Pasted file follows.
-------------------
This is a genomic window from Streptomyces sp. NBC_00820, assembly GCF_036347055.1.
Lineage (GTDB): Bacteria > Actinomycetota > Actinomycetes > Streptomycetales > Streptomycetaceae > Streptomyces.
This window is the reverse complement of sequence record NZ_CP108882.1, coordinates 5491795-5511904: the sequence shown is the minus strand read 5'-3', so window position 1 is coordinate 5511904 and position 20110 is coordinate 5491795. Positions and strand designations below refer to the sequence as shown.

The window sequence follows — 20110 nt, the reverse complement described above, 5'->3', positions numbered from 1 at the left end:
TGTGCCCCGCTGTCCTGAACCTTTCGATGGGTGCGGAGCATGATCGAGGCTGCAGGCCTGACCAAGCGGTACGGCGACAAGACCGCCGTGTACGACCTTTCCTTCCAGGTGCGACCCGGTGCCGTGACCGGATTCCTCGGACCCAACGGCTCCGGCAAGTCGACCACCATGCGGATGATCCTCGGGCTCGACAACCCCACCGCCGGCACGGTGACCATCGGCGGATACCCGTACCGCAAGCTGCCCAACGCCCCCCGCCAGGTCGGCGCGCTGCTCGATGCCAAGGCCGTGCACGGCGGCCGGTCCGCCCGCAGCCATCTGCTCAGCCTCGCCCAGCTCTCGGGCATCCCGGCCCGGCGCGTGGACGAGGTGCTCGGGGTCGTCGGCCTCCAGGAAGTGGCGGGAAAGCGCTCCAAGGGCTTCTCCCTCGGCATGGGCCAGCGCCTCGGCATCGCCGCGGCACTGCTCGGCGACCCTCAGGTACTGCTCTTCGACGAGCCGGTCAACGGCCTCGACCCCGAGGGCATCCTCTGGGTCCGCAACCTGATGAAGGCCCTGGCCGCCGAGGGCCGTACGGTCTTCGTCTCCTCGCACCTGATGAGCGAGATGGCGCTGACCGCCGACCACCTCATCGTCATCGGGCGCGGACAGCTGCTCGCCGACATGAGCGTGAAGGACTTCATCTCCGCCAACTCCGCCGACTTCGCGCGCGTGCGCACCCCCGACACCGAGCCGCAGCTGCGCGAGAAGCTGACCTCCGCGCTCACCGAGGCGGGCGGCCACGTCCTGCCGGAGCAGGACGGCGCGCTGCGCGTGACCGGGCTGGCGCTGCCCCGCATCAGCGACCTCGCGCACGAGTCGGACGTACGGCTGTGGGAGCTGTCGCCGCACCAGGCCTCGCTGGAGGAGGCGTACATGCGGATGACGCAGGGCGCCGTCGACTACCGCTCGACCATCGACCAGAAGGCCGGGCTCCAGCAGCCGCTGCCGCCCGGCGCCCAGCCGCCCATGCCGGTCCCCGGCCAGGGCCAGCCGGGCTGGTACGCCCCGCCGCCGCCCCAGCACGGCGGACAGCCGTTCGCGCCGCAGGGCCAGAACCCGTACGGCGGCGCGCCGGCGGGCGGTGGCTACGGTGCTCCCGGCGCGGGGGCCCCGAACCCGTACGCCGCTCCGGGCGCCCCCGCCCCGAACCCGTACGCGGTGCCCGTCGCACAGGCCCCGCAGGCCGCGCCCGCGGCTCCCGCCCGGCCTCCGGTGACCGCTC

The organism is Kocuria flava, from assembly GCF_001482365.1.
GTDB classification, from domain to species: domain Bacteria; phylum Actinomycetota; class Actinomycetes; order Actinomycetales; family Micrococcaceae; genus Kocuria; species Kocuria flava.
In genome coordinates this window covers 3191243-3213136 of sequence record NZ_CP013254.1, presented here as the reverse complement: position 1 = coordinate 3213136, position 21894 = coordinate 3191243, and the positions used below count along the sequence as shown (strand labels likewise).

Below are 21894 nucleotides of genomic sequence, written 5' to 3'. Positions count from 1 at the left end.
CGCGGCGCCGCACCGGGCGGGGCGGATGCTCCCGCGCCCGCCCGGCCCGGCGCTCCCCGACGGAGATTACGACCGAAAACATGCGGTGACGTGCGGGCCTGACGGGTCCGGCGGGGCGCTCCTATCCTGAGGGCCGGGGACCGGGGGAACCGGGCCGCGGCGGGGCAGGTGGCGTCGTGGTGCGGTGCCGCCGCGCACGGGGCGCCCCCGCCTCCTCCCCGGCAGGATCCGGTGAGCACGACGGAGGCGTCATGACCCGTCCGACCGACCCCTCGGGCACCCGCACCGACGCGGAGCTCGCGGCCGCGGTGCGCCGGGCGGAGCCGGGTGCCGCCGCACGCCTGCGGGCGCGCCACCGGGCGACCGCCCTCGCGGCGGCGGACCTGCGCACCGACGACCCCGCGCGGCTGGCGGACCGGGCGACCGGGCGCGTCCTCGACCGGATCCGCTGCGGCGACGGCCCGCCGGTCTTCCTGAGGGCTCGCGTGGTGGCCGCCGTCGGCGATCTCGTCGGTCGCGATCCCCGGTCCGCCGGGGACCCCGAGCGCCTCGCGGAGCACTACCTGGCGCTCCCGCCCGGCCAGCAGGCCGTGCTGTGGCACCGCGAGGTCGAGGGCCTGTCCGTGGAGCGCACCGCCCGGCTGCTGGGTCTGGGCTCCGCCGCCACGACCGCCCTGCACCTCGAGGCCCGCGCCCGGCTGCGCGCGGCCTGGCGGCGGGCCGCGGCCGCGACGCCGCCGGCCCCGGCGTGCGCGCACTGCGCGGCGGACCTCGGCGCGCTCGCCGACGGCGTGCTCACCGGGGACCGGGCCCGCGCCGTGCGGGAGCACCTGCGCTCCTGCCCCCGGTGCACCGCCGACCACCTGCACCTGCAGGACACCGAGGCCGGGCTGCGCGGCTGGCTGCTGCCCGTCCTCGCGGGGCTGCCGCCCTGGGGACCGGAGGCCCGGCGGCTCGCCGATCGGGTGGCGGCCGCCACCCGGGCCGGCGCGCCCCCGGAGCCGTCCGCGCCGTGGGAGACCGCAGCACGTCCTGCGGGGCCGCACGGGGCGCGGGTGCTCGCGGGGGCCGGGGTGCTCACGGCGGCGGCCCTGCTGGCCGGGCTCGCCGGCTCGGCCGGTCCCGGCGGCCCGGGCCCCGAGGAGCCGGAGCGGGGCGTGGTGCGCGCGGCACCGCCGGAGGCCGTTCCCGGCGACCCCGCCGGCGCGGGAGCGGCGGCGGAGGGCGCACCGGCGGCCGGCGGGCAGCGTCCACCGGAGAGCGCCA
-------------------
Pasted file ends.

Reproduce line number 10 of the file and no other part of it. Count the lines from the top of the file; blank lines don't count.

CGCGGCGCCGCACCGGGCGGGGCGGATGCTCCCGCGCCCGCCCGGCCCGGCGCTCCCCGACGGAGATTACGACCGAAAACATGCGGTGACGTGCGGGCCTGACGGGTCCGGCGGGGCGCTCCTATCCTGAGGGCCGGGGACCGGGGGAACCGGGCCGCGGCGGGGCAGGTGGCGTCGTGGTGCGGTGCCGCCGCGCACGGGGCGCCCCCGCCTCCTCCCCGGCAGGATCCGGTGAGCACGACGGAGGCGTCATGACCCGTCCGACCGACCCCTCGGGCACCCGCACCGACGCGGAGCTCGCGGCCGCGGTGCGCCGGGCGGAGCCGGGTGCCGCCGCACGCCTGCGGGCGCGCCACCGGGCGACCGCCCTCGCGGCGGCGGACCTGCGCACCGACGACCCCGCGCGGCTGGCGGACCGGGCGACCGGGCGCGTCCTCGACCGGATCCGCTGCGGCGACGGCCCGCCGGTCTTCCTGAGGGCTCGCGTGGTGGCCGCCGTCGGCGATCTCGTCGGTCGCGATCCCCGGTCCGCCGGGGACCCCGAGCGCCTCGCGGAGCACTACCTGGCGCTCCCGCCCGGCCAGCAGGCCGTGCTGTGGCACCGCGAGGTCGAGGGCCTGTCCGTGGAGCGCACCGCCCGGCTGCTGGGTCTGGGCTCCGCCGCCACGACCGCCCTGCACCTCGAGGCCCGCGCCCGGCTGCGCGCGGCCTGGCGGCGGGCCGCGGCCGCGACGCCGCCGGCCCCGGCGTGCGCGCACTGCGCGGCGGACCTCGGCGCGCTCGCCGACGGCGTGCTCACCGGGGACCGGGCCCGCGCCGTGCGGGAGCACCTGCGCTCCTGCCCCCGGTGCACCGCCGACCACCTGCACCTGCAGGACACCGAGGCCGGGCTGCGCGGCTGGCTGCTGCCCGTCCTCGCGGGGCTGCCGCCCTGGGGACCGGAGGCCCGGCGGCTCGCCGATCGGGTGGCGGCCGCCACCCGGGCCGGCGCGCCCCCGGAGCCGTCCGCGCCGTGGGAGACCGCAGCACGTCCTGCGGGGCCGCACGGGGCGCGGGTGCTCGCGGGGGCCGGGGTGCTCACGGCGGCGGCCCTGCTGGCCGGGCTCGCCGGCTCGGCCGGTCCCGGCGGCCCGGGCCCCGAGGAGCCGGAGCGGGGCGTGGTGCGCGCGGCACCGCCGGAGGCCGTTCCCGGCGACCCCGCCGGCGCGGGAGCGGCGGCGGAGGGCGCACCGGCGGCCGGCGGGCAGCGTCCACCGGAGAGCGCCA